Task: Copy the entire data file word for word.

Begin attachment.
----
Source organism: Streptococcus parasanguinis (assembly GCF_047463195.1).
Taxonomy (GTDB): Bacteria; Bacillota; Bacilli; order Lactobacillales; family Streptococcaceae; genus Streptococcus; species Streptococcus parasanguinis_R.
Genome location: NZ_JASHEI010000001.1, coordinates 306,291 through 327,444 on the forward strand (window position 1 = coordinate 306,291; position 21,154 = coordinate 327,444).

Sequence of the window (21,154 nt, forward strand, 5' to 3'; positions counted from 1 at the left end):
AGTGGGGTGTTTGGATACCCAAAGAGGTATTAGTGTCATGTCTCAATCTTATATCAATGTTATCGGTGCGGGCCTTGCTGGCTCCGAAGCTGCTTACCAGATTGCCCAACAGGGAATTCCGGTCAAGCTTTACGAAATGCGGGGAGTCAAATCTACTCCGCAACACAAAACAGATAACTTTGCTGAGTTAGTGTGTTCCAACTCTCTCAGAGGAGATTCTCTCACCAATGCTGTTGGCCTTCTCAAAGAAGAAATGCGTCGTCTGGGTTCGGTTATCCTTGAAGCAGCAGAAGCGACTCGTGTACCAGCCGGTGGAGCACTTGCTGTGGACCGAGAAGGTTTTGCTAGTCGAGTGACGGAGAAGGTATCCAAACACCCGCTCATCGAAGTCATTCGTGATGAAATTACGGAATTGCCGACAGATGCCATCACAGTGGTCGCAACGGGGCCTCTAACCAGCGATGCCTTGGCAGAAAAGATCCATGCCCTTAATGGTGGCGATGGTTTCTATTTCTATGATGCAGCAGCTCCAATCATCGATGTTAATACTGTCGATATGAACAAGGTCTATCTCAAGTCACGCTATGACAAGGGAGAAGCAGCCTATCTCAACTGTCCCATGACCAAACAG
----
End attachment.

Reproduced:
Source organism: Streptococcus parasanguinis (assembly GCF_047463195.1).
Taxonomy (GTDB): Bacteria; Bacillota; Bacilli; order Lactobacillales; family Streptococcaceae; genus Streptococcus; species Streptococcus parasanguinis_R.
Genome location: NZ_JASHEI010000001.1, coordinates 306,291 through 327,444 on the forward strand (window position 1 = coordinate 306,291; position 21,154 = coordinate 327,444).

Sequence of the window (21,154 nt, forward strand, 5' to 3'; positions counted from 1 at the left end):
AGTGGGGTGTTTGGATACCCAAAGAGGTATTAGTGTCATGTCTCAATCTTATATCAATGTTATCGGTGCGGGCCTTGCTGGCTCCGAAGCTGCTTACCAGATTGCCCAACAGGGAATTCCGGTCAAGCTTTACGAAATGCGGGGAGTCAAATCTACTCCGCAACACAAAACAGATAACTTTGCTGAGTTAGTGTGTTCCAACTCTCTCAGAGGAGATTCTCTCACCAATGCTGTTGGCCTTCTCAAAGAAGAAATGCGTCGTCTGGGTTCGGTTATCCTTGAAGCAGCAGAAGCGACTCGTGTACCAGCCGGTGGAGCACTTGCTGTGGACCGAGAAGGTTTTGCTAGTCGAGTGACGGAGAAGGTATCCAAACACCCGCTCATCGAAGTCATTCGTGATGAAATTACGGAATTGCCGACAGATGCCATCACAGTGGTCGCAACGGGGCCTCTAACCAGCGATGCCTTGGCAGAAAAGATCCATGCCCTTAATGGTGGCGATGGTTTCTATTTCTATGATGCAGCAGCTCCAATCATCGATGTTAATACTGTCGATATGAACAAGGTCTATCTCAAGTCACGCTATGACAAGGGAGAAGCAGCCTATCTCAACTGTCCCATGACCAAACAG